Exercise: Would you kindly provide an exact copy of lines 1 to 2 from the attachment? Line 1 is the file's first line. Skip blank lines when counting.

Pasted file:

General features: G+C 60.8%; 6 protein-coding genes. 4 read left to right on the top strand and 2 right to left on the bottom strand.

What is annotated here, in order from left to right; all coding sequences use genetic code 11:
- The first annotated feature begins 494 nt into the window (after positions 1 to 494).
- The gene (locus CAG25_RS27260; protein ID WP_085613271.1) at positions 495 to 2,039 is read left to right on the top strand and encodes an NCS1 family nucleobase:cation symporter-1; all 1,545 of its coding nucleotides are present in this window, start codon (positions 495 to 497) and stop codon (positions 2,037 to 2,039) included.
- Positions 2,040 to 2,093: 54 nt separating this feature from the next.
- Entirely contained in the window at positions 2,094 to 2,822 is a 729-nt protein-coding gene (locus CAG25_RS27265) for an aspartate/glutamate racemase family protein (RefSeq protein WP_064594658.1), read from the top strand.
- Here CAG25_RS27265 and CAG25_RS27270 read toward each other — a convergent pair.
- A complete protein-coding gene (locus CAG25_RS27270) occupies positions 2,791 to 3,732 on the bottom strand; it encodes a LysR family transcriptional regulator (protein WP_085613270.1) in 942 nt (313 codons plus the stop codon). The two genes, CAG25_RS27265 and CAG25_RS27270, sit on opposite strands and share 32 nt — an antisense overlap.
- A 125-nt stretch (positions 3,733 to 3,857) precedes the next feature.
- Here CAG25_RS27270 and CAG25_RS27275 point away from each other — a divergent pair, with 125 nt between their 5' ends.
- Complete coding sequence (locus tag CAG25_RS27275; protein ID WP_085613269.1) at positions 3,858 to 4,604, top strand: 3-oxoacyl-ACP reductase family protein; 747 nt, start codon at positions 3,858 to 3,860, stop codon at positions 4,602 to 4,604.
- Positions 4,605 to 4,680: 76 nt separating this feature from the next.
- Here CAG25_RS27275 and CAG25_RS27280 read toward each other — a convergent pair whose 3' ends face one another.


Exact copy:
General features: G+C 60.8%; 6 protein-coding genes. 4 read left to right on the top strand and 2 right to left on the bottom strand.

What is annotated here, in order from left to right; all coding sequences use genetic code 11: